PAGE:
Yeah, so two lovely parents, Helen and Andrew, dad passed away about five years ago. Helen, I saw mum last week, she’s 95 still doing well in Sydney. Yeah, so very generous people committed to their family, their kids, so they invest everything for them to grow up knowing that you are truly loved. But also that, you know, nothing comes without hard work and effort. So they was a role models we had dad was worked on the submarine base at our model in Sydney, and was the electrician there. And usually, usually, I used to spend some time down there on the base. So it was a lot of fun. Dad, always very generous man, with our people around hospitality, a great food. And not just great people, you know, their neighbors, friends, people that we work with. So there was always this sort of lovely attraction to our home. So I was inspired by his generosity and hospitality as a human trait. He did very well, he did a lot of work for friends that never charged for putting in powerpoints and mic fittings. Like I say, hand up some of those tools on the weekend and helping as his apprentice here. So he very excited to see me do well at school and my sister and went off to New South Wales, studying engineering, loved engineering study, the Japanese manufacturing technology, total quality management and my specialty year and then when did an MBA ETS. So that dad was my best fan, if anything was ever written about me or something was happening, he would cut it out ring me up, just constantly proud of his son and his daughter and just the beautiful people. So yeah, I grew up to the title, this interview is totally surrounded with care in terms of love and care as a family. So and that inspires me as a school of hard knocks at school being a wog boy from Greek heritage, it was a bit of that, because I think in my journey of probably just produce some character rather than damage. So we ended up being friends with all a gang. So we monitored through that. But it’s still an important issue to be sensitive to as we try to be an inclusive society and in Australia, and that’s why I’m passionate about what I’m doing at SBS. And you know, we don’t want to follow the role models of other places in the world where we have seen deep division and community.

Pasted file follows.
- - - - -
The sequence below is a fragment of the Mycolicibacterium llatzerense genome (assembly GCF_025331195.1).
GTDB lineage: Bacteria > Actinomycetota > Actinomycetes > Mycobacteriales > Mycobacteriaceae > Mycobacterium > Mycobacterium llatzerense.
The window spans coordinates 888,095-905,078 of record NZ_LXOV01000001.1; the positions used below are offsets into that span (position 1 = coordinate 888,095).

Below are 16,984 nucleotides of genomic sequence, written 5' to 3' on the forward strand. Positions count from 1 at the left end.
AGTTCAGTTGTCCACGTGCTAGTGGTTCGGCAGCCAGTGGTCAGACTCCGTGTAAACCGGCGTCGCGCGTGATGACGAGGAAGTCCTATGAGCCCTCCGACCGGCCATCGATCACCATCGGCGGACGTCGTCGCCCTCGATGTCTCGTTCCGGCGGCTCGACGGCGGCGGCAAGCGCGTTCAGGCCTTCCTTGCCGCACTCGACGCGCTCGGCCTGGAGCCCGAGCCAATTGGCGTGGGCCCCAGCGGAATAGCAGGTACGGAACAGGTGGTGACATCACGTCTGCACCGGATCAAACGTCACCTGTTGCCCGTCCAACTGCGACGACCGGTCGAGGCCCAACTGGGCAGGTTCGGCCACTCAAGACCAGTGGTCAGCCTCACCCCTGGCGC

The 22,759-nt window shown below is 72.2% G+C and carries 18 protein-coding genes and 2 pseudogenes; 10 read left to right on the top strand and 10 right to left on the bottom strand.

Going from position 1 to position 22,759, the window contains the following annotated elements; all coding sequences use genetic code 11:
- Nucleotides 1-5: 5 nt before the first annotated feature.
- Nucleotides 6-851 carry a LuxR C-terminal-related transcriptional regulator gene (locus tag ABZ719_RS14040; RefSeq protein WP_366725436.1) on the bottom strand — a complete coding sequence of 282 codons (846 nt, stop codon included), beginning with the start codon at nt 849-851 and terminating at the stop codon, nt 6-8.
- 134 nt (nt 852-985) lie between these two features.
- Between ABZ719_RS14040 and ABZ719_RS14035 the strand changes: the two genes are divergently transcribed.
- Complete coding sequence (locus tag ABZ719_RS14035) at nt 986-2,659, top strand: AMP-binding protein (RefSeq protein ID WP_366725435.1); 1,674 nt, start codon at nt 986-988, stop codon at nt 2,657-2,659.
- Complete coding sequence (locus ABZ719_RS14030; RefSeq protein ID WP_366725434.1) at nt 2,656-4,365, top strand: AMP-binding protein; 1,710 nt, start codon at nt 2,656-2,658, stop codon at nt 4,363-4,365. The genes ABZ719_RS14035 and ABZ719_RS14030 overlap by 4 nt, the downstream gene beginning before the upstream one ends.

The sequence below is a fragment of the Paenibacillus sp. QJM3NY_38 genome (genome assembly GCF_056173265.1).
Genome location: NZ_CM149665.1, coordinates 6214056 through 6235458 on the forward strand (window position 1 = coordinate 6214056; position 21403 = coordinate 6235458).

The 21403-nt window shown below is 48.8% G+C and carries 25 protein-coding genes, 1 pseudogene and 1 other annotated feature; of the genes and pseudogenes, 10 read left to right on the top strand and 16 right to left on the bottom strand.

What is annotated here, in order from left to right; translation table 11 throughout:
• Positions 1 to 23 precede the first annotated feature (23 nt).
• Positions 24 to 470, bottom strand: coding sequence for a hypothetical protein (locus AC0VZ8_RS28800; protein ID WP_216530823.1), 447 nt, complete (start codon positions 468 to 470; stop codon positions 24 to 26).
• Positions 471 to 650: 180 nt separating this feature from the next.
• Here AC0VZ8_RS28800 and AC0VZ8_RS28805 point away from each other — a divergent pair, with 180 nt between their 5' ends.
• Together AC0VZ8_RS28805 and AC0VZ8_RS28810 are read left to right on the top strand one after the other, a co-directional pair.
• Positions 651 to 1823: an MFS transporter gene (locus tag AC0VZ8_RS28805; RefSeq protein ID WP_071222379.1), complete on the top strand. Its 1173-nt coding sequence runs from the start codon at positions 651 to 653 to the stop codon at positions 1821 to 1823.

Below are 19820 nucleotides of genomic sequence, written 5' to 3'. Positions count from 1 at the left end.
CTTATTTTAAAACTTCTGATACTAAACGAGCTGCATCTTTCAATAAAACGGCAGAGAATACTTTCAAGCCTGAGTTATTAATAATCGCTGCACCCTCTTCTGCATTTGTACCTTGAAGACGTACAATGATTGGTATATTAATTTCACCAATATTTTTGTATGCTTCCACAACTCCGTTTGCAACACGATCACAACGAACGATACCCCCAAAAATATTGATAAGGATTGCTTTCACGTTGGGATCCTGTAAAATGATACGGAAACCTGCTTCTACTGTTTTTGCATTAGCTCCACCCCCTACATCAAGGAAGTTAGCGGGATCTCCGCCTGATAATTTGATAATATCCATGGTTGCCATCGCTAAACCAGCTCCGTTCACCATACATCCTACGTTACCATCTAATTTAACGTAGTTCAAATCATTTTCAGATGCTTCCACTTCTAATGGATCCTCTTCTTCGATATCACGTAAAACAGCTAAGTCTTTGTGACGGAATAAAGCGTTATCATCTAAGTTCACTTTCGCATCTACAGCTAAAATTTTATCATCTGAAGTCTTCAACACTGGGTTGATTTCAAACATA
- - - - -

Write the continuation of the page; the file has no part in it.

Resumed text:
Graeme Cowan 29:22
Yeah, fantastic. Who else did you learn from going through your career? You know, mentors made a big difference to you?